The soul of the vibraphone: An interview with Masayoshi Fujita

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Masayoshi Fujita is a Japanese vibraphonist and composer based in Berlin. Masayoshi first learned how to play the drums, followed by extensive vibraphone training to craft and play his own compositions. Determined not to stick to traditional vibraphone styles or techniques and theory of composition, he seeks his own vibraphone  sound and its new possibilities. Masayoshi also prepares his instrument with strings of bead, strips of foil and similar objects. The resulting sounds, akin to distortions, help expand the vibraphone spectrum without eroding the instrument’s intrinsic character or abandoning it altogether. He’s playing at several SHAPE events this autumn, including TodaysArt and Maintenant Festival this autumn. 

Can you tell us something about your background?

I’m from Kanagawa near Tokyo. I was playing in many different bands in Japan as a drummer since I was small. But nothing really happened. Eventually I established my own solo project as El Fog, which was vibraphone with electronics, beats and a little bit of dub ambient. My first release came out after I moved to Berlin.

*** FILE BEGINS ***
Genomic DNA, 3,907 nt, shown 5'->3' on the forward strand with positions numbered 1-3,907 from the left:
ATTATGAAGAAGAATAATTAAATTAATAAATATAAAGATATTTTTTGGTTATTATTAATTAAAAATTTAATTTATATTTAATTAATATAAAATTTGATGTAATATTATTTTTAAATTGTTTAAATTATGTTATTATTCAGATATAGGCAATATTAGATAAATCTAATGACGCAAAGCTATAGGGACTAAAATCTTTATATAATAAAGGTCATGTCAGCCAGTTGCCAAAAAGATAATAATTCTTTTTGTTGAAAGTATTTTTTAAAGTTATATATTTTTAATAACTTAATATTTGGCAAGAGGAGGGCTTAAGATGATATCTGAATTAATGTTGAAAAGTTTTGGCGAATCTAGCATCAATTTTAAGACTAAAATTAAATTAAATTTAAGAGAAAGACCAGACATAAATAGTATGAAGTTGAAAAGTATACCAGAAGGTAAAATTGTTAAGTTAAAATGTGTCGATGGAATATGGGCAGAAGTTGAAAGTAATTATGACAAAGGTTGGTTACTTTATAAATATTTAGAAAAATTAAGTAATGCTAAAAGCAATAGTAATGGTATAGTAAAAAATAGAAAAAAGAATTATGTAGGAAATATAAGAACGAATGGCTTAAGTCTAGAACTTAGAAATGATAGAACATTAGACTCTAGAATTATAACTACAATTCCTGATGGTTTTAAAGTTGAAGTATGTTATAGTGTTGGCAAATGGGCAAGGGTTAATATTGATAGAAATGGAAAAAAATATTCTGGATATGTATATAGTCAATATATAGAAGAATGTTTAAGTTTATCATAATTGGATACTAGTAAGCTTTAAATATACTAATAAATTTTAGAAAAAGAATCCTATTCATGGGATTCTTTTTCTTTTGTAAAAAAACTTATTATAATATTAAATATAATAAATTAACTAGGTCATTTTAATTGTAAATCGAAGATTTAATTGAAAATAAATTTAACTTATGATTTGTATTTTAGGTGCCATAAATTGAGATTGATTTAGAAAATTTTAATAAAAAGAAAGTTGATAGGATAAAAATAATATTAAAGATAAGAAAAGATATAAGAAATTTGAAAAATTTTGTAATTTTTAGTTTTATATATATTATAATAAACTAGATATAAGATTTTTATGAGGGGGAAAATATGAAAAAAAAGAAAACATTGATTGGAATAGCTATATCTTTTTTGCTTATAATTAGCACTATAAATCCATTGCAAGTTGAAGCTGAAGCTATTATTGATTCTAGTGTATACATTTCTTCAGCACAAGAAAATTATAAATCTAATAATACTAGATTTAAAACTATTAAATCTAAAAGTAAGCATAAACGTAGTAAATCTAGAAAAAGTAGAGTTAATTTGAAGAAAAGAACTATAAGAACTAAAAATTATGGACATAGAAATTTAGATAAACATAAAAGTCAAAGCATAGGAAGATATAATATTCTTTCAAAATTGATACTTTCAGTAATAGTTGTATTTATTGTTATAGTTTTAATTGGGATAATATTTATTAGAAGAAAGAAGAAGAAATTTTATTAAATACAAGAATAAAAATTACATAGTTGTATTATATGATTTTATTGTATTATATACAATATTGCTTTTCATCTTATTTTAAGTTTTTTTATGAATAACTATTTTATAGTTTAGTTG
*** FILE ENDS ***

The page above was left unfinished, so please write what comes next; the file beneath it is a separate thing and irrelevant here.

Why did you switch to vibraphone?

The first reason was that I wanted to make my own music and I was looking for a vibraphonist to play with but couldn’t find anyone. One day, I met a professional jazz vibraphone player who gave me vibraphone lessons. Also, around that time, I noticed that I didn’t have lot of talent for drums, so I decided to change instruments.

It’s also a different way of playing – drums are perhaps more physical.

It’s similar in terms of percussion. I haven’t studied or learned anything about the theory of music, so it was all really new and difficult to me. I took lessons from a Japanese vibraphonist for 2,3 years, but I couldn’t really learn from him. I was not that much into jazz. Afterwards I just learned it by myself and I’m still learning. Vibraphone and drums are totally different. Vibraphone is more atmospheric and has a very special sound.

Has this switch also epitomised an emotional way you approach music?

I wouldn’t say it’s emotional, but I always have some images or atmospheres in my music. When I compose, I just play vibraphone. Sometimes I hear very nice chords, harmony or melody, and then I get certain images or atmospheres. I try to build a song and stick with that image or sound and replay it, and then make this phrase bigger and richer.

Is it cinematic?

Imagine that you’re reading a book written in a language you don’t understand, and as you turn the pages, you find a picture and then you can kind of get the overall idea or character of the book. And my songs are something like this. It’s not really a story, but it gives you images and atmospheres.

What does this atmosphere depend on? Is it more your momentary mood or past experience?